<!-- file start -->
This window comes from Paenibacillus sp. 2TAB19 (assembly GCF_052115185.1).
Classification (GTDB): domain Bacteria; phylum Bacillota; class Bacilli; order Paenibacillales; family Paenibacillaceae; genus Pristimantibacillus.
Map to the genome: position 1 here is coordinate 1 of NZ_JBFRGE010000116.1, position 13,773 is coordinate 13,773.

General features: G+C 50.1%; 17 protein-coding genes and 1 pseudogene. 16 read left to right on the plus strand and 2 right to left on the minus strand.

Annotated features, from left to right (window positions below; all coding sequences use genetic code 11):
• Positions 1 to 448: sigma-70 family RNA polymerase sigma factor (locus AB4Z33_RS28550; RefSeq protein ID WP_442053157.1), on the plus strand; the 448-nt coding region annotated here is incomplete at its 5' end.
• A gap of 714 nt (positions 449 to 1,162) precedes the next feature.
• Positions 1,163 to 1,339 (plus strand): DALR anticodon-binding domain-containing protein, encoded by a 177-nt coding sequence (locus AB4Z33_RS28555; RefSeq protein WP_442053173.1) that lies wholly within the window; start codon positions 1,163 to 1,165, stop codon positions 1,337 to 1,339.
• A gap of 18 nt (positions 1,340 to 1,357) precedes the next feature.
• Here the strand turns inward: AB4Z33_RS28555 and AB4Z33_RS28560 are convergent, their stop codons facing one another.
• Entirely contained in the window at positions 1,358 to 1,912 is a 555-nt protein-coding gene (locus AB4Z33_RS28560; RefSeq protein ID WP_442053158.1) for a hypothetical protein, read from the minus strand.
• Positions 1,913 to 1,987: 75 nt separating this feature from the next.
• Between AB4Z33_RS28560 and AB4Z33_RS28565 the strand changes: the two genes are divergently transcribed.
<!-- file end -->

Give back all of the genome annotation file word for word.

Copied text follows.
This window comes from Paenibacillus sp. 2TAB19 (assembly GCF_052115185.1).
Classification (GTDB): domain Bacteria; phylum Bacillota; class Bacilli; order Paenibacillales; family Paenibacillaceae; genus Pristimantibacillus.
Map to the genome: position 1 here is coordinate 1 of NZ_JBFRGE010000116.1, position 13,773 is coordinate 13,773.

General features: G+C 50.1%; 17 protein-coding genes and 1 pseudogene. 16 read left to right on the plus strand and 2 right to left on the minus strand.

Annotated features, from left to right (window positions below; all coding sequences use genetic code 11):
• Positions 1 to 448: sigma-70 family RNA polymerase sigma factor (locus AB4Z33_RS28550; RefSeq protein ID WP_442053157.1), on the plus strand; the 448-nt coding region annotated here is incomplete at its 5' end.
• A gap of 714 nt (positions 449 to 1,162) precedes the next feature.
• Positions 1,163 to 1,339 (plus strand): DALR anticodon-binding domain-containing protein, encoded by a 177-nt coding sequence (locus AB4Z33_RS28555; RefSeq protein WP_442053173.1) that lies wholly within the window; start codon positions 1,163 to 1,165, stop codon positions 1,337 to 1,339.
• A gap of 18 nt (positions 1,340 to 1,357) precedes the next feature.
• Here the strand turns inward: AB4Z33_RS28555 and AB4Z33_RS28560 are convergent, their stop codons facing one another.
• Entirely contained in the window at positions 1,358 to 1,912 is a 555-nt protein-coding gene (locus AB4Z33_RS28560; RefSeq protein ID WP_442053158.1) for a hypothetical protein, read from the minus strand.
• Positions 1,913 to 1,987: 75 nt separating this feature from the next.
• Between AB4Z33_RS28560 and AB4Z33_RS28565 the strand changes: the two genes are divergently transcribed.